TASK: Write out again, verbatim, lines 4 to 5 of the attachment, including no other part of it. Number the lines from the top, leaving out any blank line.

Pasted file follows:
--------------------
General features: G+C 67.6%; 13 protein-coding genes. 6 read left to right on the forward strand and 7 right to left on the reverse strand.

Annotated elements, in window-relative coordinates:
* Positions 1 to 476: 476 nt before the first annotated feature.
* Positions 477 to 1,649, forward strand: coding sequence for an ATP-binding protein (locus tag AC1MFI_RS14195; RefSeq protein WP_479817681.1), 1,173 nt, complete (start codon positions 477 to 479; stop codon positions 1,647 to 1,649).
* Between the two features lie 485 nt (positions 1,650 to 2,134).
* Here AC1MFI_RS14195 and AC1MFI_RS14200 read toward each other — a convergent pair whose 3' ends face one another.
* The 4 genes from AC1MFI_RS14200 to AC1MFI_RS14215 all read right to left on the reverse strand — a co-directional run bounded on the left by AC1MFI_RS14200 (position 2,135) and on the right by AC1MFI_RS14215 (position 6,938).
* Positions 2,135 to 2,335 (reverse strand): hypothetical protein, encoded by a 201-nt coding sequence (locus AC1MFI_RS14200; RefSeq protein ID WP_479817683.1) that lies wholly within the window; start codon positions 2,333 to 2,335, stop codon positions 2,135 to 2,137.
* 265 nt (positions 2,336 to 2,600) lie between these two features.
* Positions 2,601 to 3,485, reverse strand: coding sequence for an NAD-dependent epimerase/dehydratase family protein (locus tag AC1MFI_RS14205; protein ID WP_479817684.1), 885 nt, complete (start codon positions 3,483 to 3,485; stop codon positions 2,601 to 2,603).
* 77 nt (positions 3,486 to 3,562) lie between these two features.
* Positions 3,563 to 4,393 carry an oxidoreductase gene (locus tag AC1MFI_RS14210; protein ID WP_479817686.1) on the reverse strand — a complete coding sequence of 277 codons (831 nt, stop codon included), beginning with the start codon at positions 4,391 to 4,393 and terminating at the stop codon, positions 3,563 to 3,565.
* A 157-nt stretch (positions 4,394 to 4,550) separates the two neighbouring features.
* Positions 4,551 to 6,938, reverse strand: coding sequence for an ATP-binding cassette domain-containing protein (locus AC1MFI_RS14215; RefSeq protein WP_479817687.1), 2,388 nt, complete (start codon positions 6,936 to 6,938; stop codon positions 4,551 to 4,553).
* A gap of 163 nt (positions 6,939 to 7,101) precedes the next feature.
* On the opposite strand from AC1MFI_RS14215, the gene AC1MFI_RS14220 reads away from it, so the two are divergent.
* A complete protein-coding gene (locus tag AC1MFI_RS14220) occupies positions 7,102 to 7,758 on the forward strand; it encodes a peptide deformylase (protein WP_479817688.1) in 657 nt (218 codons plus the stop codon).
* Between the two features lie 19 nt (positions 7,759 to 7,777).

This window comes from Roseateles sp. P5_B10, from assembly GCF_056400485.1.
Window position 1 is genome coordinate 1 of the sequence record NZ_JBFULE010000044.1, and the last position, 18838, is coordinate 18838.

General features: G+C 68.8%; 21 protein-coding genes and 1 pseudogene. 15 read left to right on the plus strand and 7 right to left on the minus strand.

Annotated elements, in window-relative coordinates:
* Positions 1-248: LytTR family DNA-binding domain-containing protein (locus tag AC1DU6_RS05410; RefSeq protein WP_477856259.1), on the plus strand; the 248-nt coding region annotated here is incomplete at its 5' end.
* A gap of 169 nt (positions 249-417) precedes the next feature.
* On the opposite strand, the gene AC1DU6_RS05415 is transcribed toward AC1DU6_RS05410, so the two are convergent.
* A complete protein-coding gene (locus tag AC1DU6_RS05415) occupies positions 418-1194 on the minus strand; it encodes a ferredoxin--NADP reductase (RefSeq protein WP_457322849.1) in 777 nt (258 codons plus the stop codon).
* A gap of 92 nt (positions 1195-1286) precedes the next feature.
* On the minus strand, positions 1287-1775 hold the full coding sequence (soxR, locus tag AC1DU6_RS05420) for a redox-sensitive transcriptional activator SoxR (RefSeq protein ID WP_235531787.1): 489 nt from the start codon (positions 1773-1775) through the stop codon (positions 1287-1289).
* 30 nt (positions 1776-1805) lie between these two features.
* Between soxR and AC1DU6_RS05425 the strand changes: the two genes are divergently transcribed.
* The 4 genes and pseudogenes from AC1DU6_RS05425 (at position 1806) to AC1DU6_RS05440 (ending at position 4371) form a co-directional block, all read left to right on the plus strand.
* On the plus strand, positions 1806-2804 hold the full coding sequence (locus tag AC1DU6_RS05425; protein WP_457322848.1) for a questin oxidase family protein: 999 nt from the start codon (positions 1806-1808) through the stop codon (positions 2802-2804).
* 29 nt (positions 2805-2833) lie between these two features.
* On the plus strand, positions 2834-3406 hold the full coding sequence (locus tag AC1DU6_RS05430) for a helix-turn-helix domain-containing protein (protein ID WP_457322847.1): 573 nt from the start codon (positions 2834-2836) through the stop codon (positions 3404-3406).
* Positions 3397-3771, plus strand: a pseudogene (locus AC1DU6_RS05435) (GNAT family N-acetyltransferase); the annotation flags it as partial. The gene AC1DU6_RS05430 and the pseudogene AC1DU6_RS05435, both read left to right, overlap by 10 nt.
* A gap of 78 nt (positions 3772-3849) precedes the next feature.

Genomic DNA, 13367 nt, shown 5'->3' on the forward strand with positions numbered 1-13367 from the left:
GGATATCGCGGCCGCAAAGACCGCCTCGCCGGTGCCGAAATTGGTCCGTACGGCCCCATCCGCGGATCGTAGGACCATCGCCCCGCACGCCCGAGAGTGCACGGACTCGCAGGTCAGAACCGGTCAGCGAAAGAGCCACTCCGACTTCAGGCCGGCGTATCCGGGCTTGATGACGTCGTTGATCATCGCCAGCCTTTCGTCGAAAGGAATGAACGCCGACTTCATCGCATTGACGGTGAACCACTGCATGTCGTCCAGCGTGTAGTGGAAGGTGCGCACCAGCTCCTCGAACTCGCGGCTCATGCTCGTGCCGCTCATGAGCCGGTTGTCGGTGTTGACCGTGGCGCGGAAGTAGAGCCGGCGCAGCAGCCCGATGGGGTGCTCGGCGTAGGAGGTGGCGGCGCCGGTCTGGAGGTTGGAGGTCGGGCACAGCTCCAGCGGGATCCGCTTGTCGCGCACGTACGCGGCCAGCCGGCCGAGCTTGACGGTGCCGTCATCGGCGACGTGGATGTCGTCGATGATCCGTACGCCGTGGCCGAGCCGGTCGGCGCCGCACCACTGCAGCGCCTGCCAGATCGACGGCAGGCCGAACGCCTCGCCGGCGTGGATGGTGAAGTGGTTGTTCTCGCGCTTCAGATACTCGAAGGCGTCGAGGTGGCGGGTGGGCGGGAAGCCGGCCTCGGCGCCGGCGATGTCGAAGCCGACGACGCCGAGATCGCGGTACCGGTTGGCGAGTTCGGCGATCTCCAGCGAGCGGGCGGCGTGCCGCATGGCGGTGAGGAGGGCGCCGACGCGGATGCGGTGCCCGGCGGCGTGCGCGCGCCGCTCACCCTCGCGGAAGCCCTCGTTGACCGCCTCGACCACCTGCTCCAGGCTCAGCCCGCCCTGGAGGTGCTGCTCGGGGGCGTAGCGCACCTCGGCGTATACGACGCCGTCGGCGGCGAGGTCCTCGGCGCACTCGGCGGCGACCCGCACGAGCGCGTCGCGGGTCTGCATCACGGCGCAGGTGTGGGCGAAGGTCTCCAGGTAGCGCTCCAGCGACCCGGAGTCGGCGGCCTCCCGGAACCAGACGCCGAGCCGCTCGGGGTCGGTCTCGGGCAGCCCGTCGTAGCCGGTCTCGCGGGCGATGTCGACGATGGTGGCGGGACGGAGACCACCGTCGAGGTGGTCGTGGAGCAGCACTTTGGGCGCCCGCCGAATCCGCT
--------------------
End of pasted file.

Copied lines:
* Positions 477 to 1,649, forward strand: coding sequence for an ATP-binding protein (locus tag AC1MFI_RS14195; RefSeq protein WP_479817681.1), 1,173 nt, complete (start codon positions 477 to 479; stop codon positions 1,647 to 1,649).
* Between the two features lie 485 nt (positions 1,650 to 2,134).